Posts tagged "biochemistry"

dynamoid:

The gamification of Biochemistry - the amazing Sugar Shake!  A new, free app for iPads.  Learn about glycolysis while playing a fun, roll-a-ball game. Get it here.


Created by Dynamoid Apps, 2013.

…Oh man. Now I’m excited for the free iPad I’d get once I start school in the fall. Though I am unsure of how much time I’d actually have to play it….hahahaaaa…

EDIT: Ok. Ok. Not *free* per se, since it’s probably paid for in tuition, but still….

I am scared shitless.

contemplatingmadness:

Your DNA Changes as You Age

While our bodies age, scientists believe that our DNA at least remains constant. New research, however, reveals that, even though its sequence remains constant, subtle chemical changes occur to our DNA as we age—and it could explain why the risk of developing disease increases as we get older.
DNA is made up of four basic chemical building blocks, called adenine, thymine, guanine, and cytosine. It’s the sequences of those chemicals in a strand of DNA that determines what function a gene has, and one of the ways the resulting genes are controlled is a process called methylation. That just means that a methyl group — one carbon atom and three hydrogen atom—bonds to part of the DNA and subtly change its function.
New research, published in PNAS, however, shows that as we grow older our DNA’s susceptibility to methylation changes. A team of researchers from the Bellvitge Biomedical Research Institute in Barcelona, Spain, extracted DNA from white blood cells of twenty newborn babies and twenty people aged between 89 and 100 years old, then compared their respective degrees of methylation.
In a newborn baby 80.5 percent of cytosine nucleotides were methylated, while in centenarians that figure dropped to 73 percent. An intermediary example, taken from a 26-year-old male subject, exhibited 78 percent methylation. It’s not clear why it happens, but the researchers speculate that it could be due to extremely subtle age-related changes to the DNA.
But what the hell does it all mean? Well, taking a closer look at the samples, the researchers discovered that a third of the methylated groups which were in different positions in the elderly compared to the young are already known to be linked to cancer risk.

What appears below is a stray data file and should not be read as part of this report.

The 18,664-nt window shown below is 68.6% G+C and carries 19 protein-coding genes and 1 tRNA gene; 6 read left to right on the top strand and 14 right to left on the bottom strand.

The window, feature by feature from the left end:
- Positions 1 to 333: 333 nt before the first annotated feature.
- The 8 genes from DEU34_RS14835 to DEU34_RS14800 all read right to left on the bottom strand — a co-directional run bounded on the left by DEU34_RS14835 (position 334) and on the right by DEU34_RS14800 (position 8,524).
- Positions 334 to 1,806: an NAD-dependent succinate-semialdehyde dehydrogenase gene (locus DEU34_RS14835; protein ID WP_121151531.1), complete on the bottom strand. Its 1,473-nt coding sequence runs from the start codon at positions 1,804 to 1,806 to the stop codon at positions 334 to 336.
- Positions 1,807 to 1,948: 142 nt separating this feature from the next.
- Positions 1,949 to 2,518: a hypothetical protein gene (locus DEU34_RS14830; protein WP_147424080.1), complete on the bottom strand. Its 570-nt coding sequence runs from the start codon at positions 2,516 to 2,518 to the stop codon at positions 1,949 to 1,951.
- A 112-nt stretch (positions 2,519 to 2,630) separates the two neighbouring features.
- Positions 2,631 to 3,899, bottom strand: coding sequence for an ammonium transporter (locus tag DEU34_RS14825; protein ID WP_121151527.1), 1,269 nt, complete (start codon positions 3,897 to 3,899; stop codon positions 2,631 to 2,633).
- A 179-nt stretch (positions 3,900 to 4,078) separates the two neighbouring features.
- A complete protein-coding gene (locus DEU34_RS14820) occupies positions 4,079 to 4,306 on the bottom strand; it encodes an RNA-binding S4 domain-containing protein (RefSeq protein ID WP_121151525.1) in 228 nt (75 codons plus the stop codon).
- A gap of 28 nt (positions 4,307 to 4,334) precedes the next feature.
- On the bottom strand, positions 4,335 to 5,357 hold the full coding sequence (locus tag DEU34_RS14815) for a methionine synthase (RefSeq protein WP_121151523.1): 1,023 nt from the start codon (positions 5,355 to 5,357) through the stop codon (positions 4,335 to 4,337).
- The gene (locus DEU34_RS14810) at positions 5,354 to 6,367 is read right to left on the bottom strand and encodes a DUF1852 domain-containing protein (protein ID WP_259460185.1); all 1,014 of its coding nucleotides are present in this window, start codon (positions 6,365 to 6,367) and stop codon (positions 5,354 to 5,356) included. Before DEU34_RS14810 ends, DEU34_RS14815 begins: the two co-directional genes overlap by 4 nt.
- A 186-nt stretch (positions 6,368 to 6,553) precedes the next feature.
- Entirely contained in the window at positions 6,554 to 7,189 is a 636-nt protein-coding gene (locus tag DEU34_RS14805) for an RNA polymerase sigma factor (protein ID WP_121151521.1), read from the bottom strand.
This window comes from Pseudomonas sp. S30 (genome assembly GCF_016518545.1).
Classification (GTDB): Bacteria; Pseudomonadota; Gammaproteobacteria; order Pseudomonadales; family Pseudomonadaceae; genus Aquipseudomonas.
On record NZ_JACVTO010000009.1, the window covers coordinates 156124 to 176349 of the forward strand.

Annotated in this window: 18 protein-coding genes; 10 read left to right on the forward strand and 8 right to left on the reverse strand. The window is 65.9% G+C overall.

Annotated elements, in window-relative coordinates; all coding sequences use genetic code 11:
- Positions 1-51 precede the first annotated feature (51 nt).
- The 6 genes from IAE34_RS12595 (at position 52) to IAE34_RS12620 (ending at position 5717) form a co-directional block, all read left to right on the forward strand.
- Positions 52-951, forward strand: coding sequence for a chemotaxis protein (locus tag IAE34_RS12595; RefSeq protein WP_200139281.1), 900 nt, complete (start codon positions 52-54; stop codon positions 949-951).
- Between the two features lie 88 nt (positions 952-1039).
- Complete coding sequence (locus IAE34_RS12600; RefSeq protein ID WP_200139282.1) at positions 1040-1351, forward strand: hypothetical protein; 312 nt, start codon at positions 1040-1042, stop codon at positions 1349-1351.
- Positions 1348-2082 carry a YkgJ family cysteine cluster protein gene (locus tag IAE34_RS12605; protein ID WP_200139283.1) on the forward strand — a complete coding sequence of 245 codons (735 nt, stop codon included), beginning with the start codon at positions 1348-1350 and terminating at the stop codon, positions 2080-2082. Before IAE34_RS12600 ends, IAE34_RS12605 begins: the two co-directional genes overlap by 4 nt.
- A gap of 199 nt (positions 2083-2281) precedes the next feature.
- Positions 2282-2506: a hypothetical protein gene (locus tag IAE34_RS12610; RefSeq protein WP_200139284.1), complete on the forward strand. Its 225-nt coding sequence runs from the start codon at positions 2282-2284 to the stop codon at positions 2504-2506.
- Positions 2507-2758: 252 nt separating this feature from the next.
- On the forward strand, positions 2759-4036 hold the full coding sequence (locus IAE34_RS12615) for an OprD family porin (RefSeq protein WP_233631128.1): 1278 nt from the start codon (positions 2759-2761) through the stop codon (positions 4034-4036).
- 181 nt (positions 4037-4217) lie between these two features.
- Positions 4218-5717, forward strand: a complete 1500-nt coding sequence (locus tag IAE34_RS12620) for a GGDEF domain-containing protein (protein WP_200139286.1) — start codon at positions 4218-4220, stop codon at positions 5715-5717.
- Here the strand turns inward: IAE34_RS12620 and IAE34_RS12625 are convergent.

If you think about the DNA strand as “hardware” and the added methyl groups as “software”—which isn’t actually a bad analogy—you can think of the inappropriately placed methyl groups as software bugs that accumulate with age. It’s just that, for humans, those bugs leads to increased risk of terminal disease. Fortunately, these kinds of findings should help scientists troubleshoot our internal apps. [PNAS via Science]


Comparing ourselves with software really isn’t that bad an analogy. Though I don’t know how far you can take it lol. It definitely helps to learn more about things on the molecular level to understand more about what ultimately happens. Slightly scary that such tiny changes on a molecular level can cause huge effects downstream isn’t it? 
But if you’re me, you kinda get used to that thinking, and it’s not so scary anymore lol.

contemplatingmadness:

Your DNA Changes as You Age

While our bodies age, scientists believe that our DNA at least remains constant. New research, however, reveals that, even though its sequence remains constant, subtle chemical changes occur to our DNA as we age—and it could explain why the risk of developing disease increases as we get older.

DNA is made up of four basic chemical building blocks, called adenine, thymine, guanine, and cytosine. It’s the sequences of those chemicals in a strand of DNA that determines what function a gene has, and one of the ways the resulting genes are controlled is a process called methylation. That just means that a methyl group — one carbon atom and three hydrogen atom—bonds to part of the DNA and subtly change its function.

New research, published in PNAS, however, shows that as we grow older our DNA’s susceptibility to methylation changes. A team of researchers from the Bellvitge Biomedical Research Institute in Barcelona, Spain, extracted DNA from white blood cells of twenty newborn babies and twenty people aged between 89 and 100 years old, then compared their respective degrees of methylation.

In a newborn baby 80.5 percent of cytosine nucleotides were methylated, while in centenarians that figure dropped to 73 percent. An intermediary example, taken from a 26-year-old male subject, exhibited 78 percent methylation. It’s not clear why it happens, but the researchers speculate that it could be due to extremely subtle age-related changes to the DNA.

But what the hell does it all mean? Well, taking a closer look at the samples, the researchers discovered that a third of the methylated groups which were in different positions in the elderly compared to the young are already known to be linked to cancer risk.

If you think about the DNA strand as “hardware” and the added methyl groups as “software”—which isn’t actually a bad analogy—you can think of the inappropriately placed methyl groups as software bugs that accumulate with age. It’s just that, for humans, those bugs leads to increased risk of terminal disease. Fortunately, these kinds of findings should help scientists troubleshoot our internal apps. [PNAS via Science]